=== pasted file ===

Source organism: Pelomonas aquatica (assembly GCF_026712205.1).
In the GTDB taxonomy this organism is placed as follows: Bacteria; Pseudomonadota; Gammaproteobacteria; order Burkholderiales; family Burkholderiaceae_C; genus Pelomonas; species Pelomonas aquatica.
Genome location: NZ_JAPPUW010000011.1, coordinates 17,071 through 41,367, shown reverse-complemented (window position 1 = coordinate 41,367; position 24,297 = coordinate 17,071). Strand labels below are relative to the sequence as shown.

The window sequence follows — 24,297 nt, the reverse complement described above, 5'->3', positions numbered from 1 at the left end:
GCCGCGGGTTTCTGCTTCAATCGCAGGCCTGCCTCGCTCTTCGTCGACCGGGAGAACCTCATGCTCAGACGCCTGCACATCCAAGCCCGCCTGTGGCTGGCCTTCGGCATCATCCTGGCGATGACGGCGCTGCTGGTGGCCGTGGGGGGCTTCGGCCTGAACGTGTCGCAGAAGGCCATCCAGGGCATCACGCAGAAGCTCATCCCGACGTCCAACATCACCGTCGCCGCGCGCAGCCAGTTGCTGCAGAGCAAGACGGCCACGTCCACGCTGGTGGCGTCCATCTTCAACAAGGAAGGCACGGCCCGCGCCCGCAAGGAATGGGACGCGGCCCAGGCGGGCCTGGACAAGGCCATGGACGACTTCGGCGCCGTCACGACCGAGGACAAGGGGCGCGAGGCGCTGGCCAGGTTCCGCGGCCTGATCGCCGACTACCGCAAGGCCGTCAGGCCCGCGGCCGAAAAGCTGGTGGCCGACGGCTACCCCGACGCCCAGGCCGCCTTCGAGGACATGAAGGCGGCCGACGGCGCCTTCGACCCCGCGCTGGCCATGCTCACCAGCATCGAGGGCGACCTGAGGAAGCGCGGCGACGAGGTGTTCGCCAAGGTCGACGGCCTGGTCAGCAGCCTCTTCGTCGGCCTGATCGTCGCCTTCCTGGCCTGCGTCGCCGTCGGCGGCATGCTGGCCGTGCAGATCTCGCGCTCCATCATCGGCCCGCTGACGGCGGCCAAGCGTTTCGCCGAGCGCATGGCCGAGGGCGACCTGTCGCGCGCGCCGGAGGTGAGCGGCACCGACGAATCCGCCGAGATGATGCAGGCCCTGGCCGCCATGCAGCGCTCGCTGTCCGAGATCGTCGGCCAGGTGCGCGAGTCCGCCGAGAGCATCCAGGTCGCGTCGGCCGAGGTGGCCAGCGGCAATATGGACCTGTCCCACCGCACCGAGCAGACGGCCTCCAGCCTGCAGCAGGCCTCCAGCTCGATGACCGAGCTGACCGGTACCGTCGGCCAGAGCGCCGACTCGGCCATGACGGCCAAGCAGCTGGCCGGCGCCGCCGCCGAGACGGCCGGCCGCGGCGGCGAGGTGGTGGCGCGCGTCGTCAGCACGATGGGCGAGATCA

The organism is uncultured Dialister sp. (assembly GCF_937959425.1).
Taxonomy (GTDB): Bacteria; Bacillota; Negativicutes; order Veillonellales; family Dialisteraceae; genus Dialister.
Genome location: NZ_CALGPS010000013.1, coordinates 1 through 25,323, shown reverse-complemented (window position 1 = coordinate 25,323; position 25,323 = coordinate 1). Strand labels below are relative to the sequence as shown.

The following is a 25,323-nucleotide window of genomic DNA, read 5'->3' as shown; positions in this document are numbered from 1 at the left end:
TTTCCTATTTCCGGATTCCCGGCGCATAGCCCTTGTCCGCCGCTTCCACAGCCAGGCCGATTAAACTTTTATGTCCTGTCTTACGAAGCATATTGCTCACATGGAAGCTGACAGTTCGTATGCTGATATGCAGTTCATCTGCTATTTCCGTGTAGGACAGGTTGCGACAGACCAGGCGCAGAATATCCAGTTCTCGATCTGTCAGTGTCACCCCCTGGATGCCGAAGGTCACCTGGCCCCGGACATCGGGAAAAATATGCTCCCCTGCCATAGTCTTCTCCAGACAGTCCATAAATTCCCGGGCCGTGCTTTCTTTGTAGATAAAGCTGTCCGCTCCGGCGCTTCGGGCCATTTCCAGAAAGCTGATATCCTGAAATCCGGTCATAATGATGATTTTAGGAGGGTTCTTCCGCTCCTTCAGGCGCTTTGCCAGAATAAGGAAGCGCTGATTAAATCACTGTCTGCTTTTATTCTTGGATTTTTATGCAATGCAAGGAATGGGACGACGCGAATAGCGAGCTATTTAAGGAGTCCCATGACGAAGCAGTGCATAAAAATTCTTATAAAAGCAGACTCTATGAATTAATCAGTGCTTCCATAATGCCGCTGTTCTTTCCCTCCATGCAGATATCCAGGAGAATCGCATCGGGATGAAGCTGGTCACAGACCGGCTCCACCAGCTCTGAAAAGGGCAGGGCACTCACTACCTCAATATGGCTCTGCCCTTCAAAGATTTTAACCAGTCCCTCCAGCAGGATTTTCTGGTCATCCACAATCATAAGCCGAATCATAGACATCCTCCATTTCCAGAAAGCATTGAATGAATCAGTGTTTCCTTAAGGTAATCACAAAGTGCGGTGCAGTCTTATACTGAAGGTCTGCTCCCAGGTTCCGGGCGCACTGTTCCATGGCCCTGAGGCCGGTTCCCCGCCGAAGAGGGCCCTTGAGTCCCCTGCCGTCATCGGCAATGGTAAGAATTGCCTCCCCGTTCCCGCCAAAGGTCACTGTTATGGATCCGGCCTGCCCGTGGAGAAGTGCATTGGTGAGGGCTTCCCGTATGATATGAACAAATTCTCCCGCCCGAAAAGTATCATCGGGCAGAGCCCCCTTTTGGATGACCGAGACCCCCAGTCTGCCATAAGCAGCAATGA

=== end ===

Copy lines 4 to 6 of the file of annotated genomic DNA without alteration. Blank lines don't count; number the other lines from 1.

The window sequence follows — 24,297 nt, the reverse complement described above, 5'->3', positions numbered from 1 at the left end:
GCCGCGGGTTTCTGCTTCAATCGCAGGCCTGCCTCGCTCTTCGTCGACCGGGAGAACCTCATGCTCAGACGCCTGCACATCCAAGCCCGCCTGTGGCTGGCCTTCGGCATCATCCTGGCGATGACGGCGCTGCTGGTGGCCGTGGGGGGCTTCGGCCTGAACGTGTCGCAGAAGGCCATCCAGGGCATCACGCAGAAGCTCATCCCGACGTCCAACATCACCGTCGCCGCGCGCAGCCAGTTGCTGCAGAGCAAGACGGCCACGTCCACGCTGGTGGCGTCCATCTTCAACAAGGAAGGCACGGCCCGCGCCCGCAAGGAATGGGACGCGGCCCAGGCGGGCCTGGACAAGGCCATGGACGACTTCGGCGCCGTCACGACCGAGGACAAGGGGCGCGAGGCGCTGGCCAGGTTCCGCGGCCTGATCGCCGACTACCGCAAGGCCGTCAGGCCCGCGGCCGAAAAGCTGGTGGCCGACGGCTACCCCGACGCCCAGGCCGCCTTCGAGGACATGAAGGCGGCCGACGGCGCCTTCGACCCCGCGCTGGCCATGCTCACCAGCATCGAGGGCGACCTGAGGAAGCGCGGCGACGAGGTGTTCGCCAAGGTCGACGGCCTGGTCAGCAGCCTCTTCGTCGGCCTGATCGTCGCCTTCCTGGCCTGCGTCGCCGTCGGCGGCATGCTGGCCGTGCAGATCTCGCGCTCCATCATCGGCCCGCTGACGGCGGCCAAGCGTTTCGCCGAGCGCATGGCCGAGGGCGACCTGTCGCGCGCGCCGGAGGTGAGCGGCACCGACGAATCCGCCGAGATGATGCAGGCCCTGGCCGCCATGCAGCGCTCGCTGTCCGAGATCGTCGGCCAGGTGCGCGAGTCCGCCGAGAGCATCCAGGTCGCGTCGGCCGAGGTGGCCAGCGGCAATATGGACCTGTCCCACCGCACCGAGCAGACGGCCTCCAGCCTGCAGCAGGCCTCCAGCTCGATGACCGAGCTGACCGGTACCGTCGGCCAGAGCGCCGACTCGGCCATGACGGCCAAGCAGCTGGCCGGCGCCGCCGCCGAGACGGCCGGCCGCGGCGGCGAGGTGGTGGCGCGCGTCGTCAGCACGATGGGCGAGATCA

The organism is uncultured Dialister sp. (assembly GCF_937959425.1).